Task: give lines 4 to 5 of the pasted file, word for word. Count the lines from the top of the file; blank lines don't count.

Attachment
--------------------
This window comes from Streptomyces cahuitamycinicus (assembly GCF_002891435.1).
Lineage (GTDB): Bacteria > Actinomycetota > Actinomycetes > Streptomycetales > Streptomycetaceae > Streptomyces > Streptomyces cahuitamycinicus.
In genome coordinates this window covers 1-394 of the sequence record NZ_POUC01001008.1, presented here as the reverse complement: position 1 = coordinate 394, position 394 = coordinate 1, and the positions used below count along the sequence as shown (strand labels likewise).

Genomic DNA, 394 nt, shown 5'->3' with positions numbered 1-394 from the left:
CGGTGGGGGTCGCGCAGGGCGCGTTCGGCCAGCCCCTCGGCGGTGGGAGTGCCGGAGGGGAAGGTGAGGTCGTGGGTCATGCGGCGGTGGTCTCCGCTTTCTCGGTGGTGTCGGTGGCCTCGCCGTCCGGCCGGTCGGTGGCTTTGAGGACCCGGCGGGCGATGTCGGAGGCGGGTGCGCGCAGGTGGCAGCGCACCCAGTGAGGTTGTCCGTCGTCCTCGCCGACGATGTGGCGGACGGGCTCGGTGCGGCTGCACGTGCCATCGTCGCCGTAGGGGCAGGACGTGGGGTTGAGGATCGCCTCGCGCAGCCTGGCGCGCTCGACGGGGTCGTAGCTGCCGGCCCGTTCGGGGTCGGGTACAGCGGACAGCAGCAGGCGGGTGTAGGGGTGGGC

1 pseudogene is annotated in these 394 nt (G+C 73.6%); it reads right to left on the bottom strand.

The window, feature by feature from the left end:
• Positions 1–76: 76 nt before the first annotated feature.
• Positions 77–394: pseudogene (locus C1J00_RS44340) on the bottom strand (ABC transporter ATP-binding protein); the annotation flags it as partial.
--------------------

Genomic DNA, 394 nt, shown 5'->3' with positions numbered 1-394 from the left:
CGGTGGGGGTCGCGCAGGGCGCGTTCGGCCAGCCCCTCGGCGGTGGGAGTGCCGGAGGGGAAGGTGAGGTCGTGGGTCATGCGGCGGTGGTCTCCGCTTTCTCGGTGGTGTCGGTGGCCTCGCCGTCCGGCCGGTCGGTGGCTTTGAGGACCCGGCGGGCGATGTCGGAGGCGGGTGCGCGCAGGTGGCAGCGCACCCAGTGAGGTTGTCCGTCGTCCTCGCCGACGATGTGGCGGACGGGCTCGGTGCGGCTGCACGTGCCATCGTCGCCGTAGGGGCAGGACGTGGGGTTGAGGATCGCCTCGCGCAGCCTGGCGCGCTCGACGGGGTCGTAGCTGCCGGCCCGTTCGGGGTCGGGTACAGCGGACAGCAGCAGGCGGGTGTAGGGGTGGGC